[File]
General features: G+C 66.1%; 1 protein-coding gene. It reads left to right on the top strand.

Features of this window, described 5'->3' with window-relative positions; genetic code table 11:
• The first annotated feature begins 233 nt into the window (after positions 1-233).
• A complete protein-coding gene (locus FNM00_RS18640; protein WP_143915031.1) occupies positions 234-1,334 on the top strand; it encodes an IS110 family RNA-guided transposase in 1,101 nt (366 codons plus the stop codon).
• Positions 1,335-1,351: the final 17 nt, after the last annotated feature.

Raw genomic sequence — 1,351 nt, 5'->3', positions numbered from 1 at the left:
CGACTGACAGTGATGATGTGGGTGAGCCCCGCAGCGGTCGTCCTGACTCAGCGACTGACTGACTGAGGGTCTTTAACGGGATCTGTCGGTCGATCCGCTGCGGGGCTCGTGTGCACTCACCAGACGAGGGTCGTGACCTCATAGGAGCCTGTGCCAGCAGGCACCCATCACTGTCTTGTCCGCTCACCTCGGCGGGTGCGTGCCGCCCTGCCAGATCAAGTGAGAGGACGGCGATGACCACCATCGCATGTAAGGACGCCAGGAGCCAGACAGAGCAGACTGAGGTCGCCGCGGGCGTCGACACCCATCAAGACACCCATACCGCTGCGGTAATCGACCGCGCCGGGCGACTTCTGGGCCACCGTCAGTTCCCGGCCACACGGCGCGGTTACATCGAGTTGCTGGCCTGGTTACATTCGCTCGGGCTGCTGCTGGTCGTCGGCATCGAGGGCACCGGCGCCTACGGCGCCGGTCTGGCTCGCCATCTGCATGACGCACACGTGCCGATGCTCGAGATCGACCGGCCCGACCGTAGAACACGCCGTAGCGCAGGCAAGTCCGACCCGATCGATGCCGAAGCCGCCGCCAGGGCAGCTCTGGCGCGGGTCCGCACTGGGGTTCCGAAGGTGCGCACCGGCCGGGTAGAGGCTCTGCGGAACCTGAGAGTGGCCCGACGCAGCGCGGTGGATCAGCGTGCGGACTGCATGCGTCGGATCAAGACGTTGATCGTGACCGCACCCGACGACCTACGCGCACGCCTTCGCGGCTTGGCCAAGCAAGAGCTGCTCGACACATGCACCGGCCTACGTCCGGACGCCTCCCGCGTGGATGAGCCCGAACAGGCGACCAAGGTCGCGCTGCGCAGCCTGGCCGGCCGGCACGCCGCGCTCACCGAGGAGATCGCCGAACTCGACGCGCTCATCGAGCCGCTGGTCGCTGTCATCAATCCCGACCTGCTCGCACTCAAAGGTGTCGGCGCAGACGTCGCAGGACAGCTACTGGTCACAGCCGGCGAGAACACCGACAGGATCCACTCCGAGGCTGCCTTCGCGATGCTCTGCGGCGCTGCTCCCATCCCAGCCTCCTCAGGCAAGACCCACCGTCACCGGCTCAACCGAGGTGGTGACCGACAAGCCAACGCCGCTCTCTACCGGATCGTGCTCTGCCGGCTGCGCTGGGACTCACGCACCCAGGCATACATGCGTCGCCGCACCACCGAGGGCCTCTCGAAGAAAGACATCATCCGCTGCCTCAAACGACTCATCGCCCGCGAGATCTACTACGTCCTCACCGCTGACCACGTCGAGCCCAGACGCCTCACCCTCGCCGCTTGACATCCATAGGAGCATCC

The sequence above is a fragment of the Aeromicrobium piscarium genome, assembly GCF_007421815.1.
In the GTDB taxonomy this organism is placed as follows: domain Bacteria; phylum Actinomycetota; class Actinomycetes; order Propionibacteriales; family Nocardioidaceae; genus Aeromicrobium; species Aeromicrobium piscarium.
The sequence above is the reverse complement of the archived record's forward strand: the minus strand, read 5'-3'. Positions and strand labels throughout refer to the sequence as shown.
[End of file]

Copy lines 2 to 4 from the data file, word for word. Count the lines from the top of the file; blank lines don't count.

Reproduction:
Features of this window, described 5'->3' with window-relative positions; genetic code table 11:
• The first annotated feature begins 233 nt into the window (after positions 1-233).
• A complete protein-coding gene (locus FNM00_RS18640; protein WP_143915031.1) occupies positions 234-1,334 on the top strand; it encodes an IS110 family RNA-guided transposase in 1,101 nt (366 codons plus the stop codon).